There aren't many left. Cabooses that it is. The gallery right (click photo to see all the pictures) is of the CWR's (California and Western aka the Skunk) last one. She sits forlorn in the Fort Bragg yard in need of $20,000 to restore her to operating condition. If you have a spare $20,000 ……….
When the above paragraph was written we believed it to be correct. Well, guess what? There IS a second CWR caboose “alive” – well sort of alive. It is in Roots of Motive Power in Willits. If the one in Fort Bragg needs $25,000 for resuscitation this poor old lady needs a miracle to get her running again. She is hemmed in and getting a photo was not easy and this picture belies her dilapidated condition.
The seemingly universal public affection for the caboose may be at least partially ascribed to its omnipresence during railroading's golden era. At its peak during the roaring Twenties the caboose numbered more than 25,000 members, ranging from the four wheel bobbers of short lines to mass-produced fleets of waycars operated by carriers that counted their route mileages in five figures.
In its busiest hour, the caboose was a daily sight on railroads throughout North America bringing up the rear of mainline manifests, riding the spindly wooden trestles of narrow gauges serving as primary elements of mixed trains on short lines . Wherever freight carrying rails and human activity crossed paths, it was a rare day which did not see at least one encounter between man and caboose.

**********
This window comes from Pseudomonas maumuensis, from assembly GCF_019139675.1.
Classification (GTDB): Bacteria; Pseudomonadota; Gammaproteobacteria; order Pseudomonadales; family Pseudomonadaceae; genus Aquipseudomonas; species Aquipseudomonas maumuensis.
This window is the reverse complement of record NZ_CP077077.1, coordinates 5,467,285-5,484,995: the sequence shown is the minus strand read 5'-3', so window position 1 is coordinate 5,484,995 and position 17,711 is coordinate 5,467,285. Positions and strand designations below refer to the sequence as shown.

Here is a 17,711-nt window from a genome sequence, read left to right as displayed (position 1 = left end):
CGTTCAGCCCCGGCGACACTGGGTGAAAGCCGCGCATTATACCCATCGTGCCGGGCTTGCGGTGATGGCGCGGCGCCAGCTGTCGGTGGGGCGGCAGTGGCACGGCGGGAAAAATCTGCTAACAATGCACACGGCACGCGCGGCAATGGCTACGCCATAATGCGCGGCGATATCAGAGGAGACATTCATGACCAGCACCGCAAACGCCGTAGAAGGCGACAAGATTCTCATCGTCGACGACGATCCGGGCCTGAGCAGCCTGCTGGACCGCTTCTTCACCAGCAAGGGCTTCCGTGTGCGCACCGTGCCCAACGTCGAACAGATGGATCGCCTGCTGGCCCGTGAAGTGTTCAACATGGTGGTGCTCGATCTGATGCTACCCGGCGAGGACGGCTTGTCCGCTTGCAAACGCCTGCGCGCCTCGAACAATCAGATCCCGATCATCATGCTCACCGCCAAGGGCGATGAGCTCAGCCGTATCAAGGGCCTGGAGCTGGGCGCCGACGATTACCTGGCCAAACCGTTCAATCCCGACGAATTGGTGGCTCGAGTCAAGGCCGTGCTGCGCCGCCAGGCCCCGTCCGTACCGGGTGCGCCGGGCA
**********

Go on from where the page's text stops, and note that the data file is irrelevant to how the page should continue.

There is a beautifully restored caboose at Roots of Motive Power over in Willits – you can ride in it on steam-up days (click here for her history ).
If you ride route 128 you can see two more cabooses – one is a hairdressing salon in Boonville and the other is in a field at Yorkville. Train Mountain (at Chiloquin in Oregon ) has over 30 dotted all over their property.
What’s inside a caboose?
One easy way to find out is to go to Willits and go to the Roots of Motive Power Open House in September of each year. As indicated above they have the beautifully refurbished Northwestern Pacific steel caboose you can ride in and the CWR Caboose awaiting restoration. Willits may be a bit far for a lot of readers. Never mind …… here is a great poster from the New York Central which shows what’s inside.
Master model maker Colin Menzies built the 1:24 scale caboose you see in the gallery on the left. The model was built from scratch using mostly styrene.